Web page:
Vonda held out her pinky, a reminder of the vow he made, and Walton watched her pinky fade into nothingness. She screamed and clutched her two daughters tight, who emitted a heartbreaking wail as they began to unravel corporeally and dispersed into so much stardust.

And after they were gone, his current reality followed suit. Films and television programs based on his books became unmade, audiobooks were unspoken, novels melted away from bookshelves, his words vanished from the minds of fans and his publishing company, deals were unsigned, his house unbought, all the positive things that paved the path to his success were undone and time reversed on itself, speeding faster and faster until he was back on the ledge of the building again taking that first big step off.

But this time there was no hand to pull him back onto the roof and gravity did what it was designed to do.

33 responses to “Can You Keep A Secret?

  1. This may get long so let’s organise what I want to say into points:
    1. Your style of writing is just PHENOMENAL and you have that rare ability to hold the reader’s attention tightly.
    2. I really love the humour you incorporate in all you write. The dialogues, the characters, etc.. All so well thought out and designed!
    3. This story is just an excellent mix of fantasy and reality. The ending is when gravity does what it’s supposed to is extremely thought provoking. I loved the character of Vonda and the fact that she melted into stardust is sad.
    4. Such a bittersweet yet powerful story! Brilliantly penned. Truly enjoyed every bit of it. Thanks for this treat!

    Liked by 2 people

  2. This story can’t end this way! Vonda knew the secret, she had special dispensation! It’s not fair that Walton’s stupid inability to make good on his promise affected her existence and the children as well! You can’t let her end that way. No seriously, what’s going on with Vonda and the kids?!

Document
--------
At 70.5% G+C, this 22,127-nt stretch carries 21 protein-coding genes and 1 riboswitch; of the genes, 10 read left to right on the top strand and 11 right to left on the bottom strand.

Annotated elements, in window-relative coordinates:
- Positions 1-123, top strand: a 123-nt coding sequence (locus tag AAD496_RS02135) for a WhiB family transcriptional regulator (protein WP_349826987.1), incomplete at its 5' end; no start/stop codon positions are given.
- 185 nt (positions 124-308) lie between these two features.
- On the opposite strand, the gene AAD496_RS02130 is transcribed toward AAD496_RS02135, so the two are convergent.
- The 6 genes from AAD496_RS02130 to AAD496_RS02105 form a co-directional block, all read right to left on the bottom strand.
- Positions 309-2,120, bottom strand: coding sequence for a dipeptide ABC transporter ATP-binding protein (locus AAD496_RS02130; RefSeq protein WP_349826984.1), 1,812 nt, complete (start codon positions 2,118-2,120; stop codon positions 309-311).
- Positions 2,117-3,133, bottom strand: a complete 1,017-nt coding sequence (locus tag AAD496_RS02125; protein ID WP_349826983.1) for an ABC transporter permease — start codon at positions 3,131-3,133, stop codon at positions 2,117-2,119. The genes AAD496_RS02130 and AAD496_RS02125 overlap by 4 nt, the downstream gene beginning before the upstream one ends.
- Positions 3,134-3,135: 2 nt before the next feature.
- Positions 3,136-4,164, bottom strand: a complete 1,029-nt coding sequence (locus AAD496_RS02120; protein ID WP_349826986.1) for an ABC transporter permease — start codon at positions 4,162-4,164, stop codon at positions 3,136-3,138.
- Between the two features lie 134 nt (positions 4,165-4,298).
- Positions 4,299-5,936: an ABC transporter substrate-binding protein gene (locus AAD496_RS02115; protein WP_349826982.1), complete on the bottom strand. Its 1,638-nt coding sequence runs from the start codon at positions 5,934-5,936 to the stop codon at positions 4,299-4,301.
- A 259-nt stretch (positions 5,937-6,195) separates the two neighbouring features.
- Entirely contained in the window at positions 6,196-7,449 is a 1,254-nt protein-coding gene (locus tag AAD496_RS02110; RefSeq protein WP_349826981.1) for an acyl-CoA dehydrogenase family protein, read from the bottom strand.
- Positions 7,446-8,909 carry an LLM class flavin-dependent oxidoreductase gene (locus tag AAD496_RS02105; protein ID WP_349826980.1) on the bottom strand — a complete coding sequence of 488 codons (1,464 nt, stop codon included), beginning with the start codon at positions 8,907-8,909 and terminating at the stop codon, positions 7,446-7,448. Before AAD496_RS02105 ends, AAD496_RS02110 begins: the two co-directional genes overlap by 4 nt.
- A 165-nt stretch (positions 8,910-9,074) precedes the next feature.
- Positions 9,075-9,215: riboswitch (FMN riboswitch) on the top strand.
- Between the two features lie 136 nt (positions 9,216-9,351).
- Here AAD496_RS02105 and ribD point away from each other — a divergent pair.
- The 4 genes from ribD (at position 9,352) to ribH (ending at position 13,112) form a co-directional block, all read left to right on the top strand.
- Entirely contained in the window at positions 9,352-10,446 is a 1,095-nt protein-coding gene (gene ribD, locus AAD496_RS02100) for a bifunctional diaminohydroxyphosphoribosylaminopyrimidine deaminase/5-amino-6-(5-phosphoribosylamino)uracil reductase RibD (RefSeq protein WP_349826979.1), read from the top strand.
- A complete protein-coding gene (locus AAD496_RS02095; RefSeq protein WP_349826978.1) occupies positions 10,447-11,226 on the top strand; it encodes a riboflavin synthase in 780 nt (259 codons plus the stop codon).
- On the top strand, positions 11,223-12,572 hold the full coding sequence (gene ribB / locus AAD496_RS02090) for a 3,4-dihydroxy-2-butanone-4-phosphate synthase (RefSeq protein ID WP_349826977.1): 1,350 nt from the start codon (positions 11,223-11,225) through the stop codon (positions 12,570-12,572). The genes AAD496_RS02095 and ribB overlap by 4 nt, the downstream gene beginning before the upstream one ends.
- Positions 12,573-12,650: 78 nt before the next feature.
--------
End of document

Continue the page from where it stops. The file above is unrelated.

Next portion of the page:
The flow of your writing takes the reader on what on the surface appears to be a happy road trip with humorous sign posts along the way and then it makes an unexpected detour into tragedy.
    Bravo. You’ve put together another damn good story. 🙂

    Liked by 2 people

    • You’re quite right, Suranne, Vonda did have special dispensation but she also revealed that which was never meant to be known to a man who broke the only rule of possessing the secret…and a price must be paid. Cheers for the read and compliment as usual!

      Liked by 1 person

  3. A gem of a story. Secrets are the bane of many an existence and sometimes it’s a Herculean effort to keep them. I’ve found myself in situations where I struggled with the decision of serving the greater good by either keeping or revealing something told to me in confidence. And even though I knew Walton was going to spill the beans eventually, it was done in the right tone and setting. Well written! Great job!

    Liked by 1 person

    • Some secrets are a bastard to keep, aren’t they, Grey? And Walton was going to go back on his word, naturally, otherwise, where’s the drama? Too bad Vonda and the kids had to pay the price for it, but rules are rules. Cheers for the compliment!

      Liked by 1 person

  4. I’m going to piggyback off another person’s comment and say this story does have an It’s A Wonderful Life feel to it but in an opposite way. This could have been a story that dealt with what it feels like to hit the end of road and the scary proposition of taking one’s life but you deftly turned it into a tale of the ramifications of breaking a vow.
    There’s a powerful lesson in the line, “All you had to do was keep one secret and the world would have been yours.” I think you did an excellent job here!

    Liked by 1 person

    • I didn’t catch the “Wonderful Life” similarity until it was pointed out to me, Peri (’tis the season, so I guess it was in the back of my mind). The story was fueled by that old saying, “For what shall it profit a man, if he shall gain the whole world, and lose it all because he’s a loose-lipped, fame-hungry blabbermouth?” Cheers for the read and compliment!

      Liked by 1 person

  5. Women know best! When a woman, especially your wife, tells you to keep a secret you should damn well keep it! What an idiot for trading his happy life for a little bit of extra fame and attention. When will men ever learn?